This policy should be read in conjunction with the DWEP Roles, Responsibilities and Accountabilities policy (Section 1, Chapter 1) and the DWEP Risk Management policy (Section 3, Chapter 1).
All Defence and non-Defence personnel engaging with youth during a work experience placement must take reasonable steps to minimise the risk of harm to all DWEP participants by:
- complying with all Defence WHS and youth protection policies to foster a youth safe environment
- implementing strategies to prevent unacceptable behaviour, misconduct and abuse of youth
- ensuring youth safety and protection hazards and risks are identified and effectively managed
- ensuring youth safety and protection events/incidents, including complaints, are reported and managed in accordance with WHS policies (see Part 1, Section 3, Chapters 3 and 4 and this Part).
DUTY OF CARE
Defence’s duty of care for each work experience participant commences when the participant arrives at the designated location and is met by the Person Conducting the Activity (PCA) or Authorised Personnel. That duty of care ceases when the participant departs the designated location at the conclusion of the placement.
For work experience placements where Defence personnel pick-up or drop-off participants from an airport/bus/train station, Defence’s duty of care commences when the participant arrives at the designated transfer location until the participant departs the designated transfer location.
Prior to allowing participants onto a Defence base, the PCA must collect and review all documentation required of the participant to allow entry onto the Defence unit/base. This includes, but may not be limited to the Covid-19 Risk Factors Advice and Acknowledgement Form (Annex A).
The PCA must conduct a work experience placement induction and safety briefing using the Induction Checklist in the Unit Guide (Section 1, Chapter 1 Annex A). The induction must confirm, at a minimum, that participants have understood and signed the Code of Conduct and have read the DWEP Participant Handbook (Annex B).
A Defence site-specific induction and safety briefing must also be delivered at the commencement of the placement and on other occasions as required during the placement.
PCAs and/or Authorised Personnel must regularly note a participant’s attendance. At a minimum, this must occur at the commencement and conclusion of the placement and at the commencement and conclusion of any subsequent day/s.
MANAGING ALLERGIES, DIETARY REQUIREMENTS, MEDICAL CONDITIONS AND PRE-EXISTING INJURIES
Each participant’s parent/s or guardian/s is responsible for providing the Educational Institution (EI) with accurate and current participant information in the relevant Defence Work Experience Placement Agreement (Section 3, Chapter 2, Annexes C-F).
If allergies, dietary requirements, medical conditions or pre-existing injuries are disclosed in the Defence Work Experience Placement Agreement, the RWEM must advise the PCA prior to the commencement of the placement, using the Nominal Roll.
The Nominal Roll must include the following information for each participant:
- emergency contact information
- emergency contact information for the participant’s EI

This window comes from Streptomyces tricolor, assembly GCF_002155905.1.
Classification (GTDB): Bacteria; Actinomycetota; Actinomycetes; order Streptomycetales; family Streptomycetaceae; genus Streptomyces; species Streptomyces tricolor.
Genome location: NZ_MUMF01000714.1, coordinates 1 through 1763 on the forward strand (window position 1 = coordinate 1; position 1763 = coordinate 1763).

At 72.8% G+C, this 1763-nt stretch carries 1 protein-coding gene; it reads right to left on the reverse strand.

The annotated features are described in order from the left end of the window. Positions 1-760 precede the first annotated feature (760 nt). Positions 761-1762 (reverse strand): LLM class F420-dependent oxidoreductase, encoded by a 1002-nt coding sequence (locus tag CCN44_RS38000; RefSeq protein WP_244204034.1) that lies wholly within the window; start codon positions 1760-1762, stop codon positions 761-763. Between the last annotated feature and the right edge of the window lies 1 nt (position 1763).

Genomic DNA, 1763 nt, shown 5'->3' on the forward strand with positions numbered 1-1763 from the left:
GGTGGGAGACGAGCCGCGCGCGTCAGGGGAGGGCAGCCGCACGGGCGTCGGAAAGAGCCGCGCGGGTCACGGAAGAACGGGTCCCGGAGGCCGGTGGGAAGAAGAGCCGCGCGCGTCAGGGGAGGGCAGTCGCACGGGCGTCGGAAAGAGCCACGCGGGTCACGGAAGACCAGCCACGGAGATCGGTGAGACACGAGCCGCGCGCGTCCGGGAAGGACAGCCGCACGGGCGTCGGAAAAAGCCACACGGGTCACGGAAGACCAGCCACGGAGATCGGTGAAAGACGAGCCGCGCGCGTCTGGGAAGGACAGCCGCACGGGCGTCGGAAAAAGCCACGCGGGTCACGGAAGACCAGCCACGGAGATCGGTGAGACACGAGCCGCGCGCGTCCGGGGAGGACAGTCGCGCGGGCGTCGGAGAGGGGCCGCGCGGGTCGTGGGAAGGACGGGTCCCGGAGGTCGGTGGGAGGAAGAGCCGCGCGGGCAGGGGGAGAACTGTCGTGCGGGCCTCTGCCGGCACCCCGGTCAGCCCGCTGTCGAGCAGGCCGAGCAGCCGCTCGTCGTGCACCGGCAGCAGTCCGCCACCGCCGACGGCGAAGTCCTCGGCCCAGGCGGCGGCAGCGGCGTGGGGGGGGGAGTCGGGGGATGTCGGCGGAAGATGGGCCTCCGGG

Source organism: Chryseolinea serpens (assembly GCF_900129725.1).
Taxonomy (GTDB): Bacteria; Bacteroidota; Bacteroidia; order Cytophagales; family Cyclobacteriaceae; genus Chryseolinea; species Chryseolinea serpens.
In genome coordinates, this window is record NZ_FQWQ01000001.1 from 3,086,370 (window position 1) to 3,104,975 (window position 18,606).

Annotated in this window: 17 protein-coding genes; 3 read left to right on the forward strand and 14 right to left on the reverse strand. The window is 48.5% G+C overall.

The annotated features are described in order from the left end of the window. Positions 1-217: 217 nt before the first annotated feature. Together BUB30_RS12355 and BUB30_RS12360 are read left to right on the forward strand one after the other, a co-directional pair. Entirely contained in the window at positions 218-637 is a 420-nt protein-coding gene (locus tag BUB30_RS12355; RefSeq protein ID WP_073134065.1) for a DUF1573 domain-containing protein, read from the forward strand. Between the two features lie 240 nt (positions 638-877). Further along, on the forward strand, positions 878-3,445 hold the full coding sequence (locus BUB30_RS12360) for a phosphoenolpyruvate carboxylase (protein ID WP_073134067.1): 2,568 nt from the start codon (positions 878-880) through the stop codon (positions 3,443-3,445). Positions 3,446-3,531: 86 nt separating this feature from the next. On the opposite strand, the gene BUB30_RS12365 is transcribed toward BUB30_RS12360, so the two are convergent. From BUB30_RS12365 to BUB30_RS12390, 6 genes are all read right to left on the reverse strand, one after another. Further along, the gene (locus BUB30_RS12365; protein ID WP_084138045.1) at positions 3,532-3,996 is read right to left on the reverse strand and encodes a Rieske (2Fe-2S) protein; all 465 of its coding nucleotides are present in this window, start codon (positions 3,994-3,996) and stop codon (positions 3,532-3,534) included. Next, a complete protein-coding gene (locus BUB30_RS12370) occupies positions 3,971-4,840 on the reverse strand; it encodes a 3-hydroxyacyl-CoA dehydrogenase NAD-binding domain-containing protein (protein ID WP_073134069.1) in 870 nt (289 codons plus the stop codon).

- information relating to allergies, dietary requirements, medical conditions, behavioural issues or pre-existing illnesses or injuries and each participant’s treatment plan.
The PCA must review and sign the Nominal Roll coversheet (Annex G) and return to the RWEM prior to the commencement of the placement. The PCA must retain relevant information for each participant during a placement to be readily accessed as required.
If a participant’s medical treatment plan specifies medication is required, PCAs must ensure the participant carries this medication at all times.
If a participant does not bring the required medication to the placement, the PCA should immediately notify the RWEM who will contact the EI to discuss the appropriate course of action. A participant may not be permitted to participate in a placement activity if there is a likelihood of the participant being injured or ill without their medication.
If a participant advises a previously undisclosed allergy, dietary requirement, medical condition or pre-existing injury or illness during a placement, the PCA must notify the RWEM. The RWEM must contact the participant’s EI and parent/s or guardian/s to confirm the participant’s needs and discuss whether those needs can be accommodated, as far as reasonably practicable, for the remainder of the placement. A participant may not be permitted to participate in any or all of the placement activities if there is a likelihood of illness or an injury occurring if any of the participant’s needs cannot be accommodated.
The POC or PCA must notify the Mess manager of participants’ special dietary needs in advance of the placement. The POC or PCA must confirm suitable meals are provided for each participant with special dietary needs.
CONSENT TO UNDERTAKE ACTIVITIES
The Defence Work Experience Placement Agreement seeks specific parental consent for participants under 18 years for the following activities:
- Defence physical training activities
- travelling in Defence vehicles (including cars, trucks, aircraft and/or ships)
- supervised use of computer-based Defence weapons simulator systems
- handling unloaded firearms under supervision
- being photographed and videoed.
If consent is not granted for any of the activities in paragraph 3.2.23, participation must not occur and alternate arrangements must be made.
Additional or alternative activities (for example, an activity not included in the original activity schedule) should not include any activity for which parent/guardian approval would normally have been required.
DWEP workplace learning activities are classified-as-follows:
- Approved activity: activities that are relevant to the intended career(s) being considered by a participant and do not fall into the category of DWEP Excluded Activities (Annex H) or activities requiring additional consideration or approval
- Adventure activity: a physical activity such as abseiling, orienteering and water activities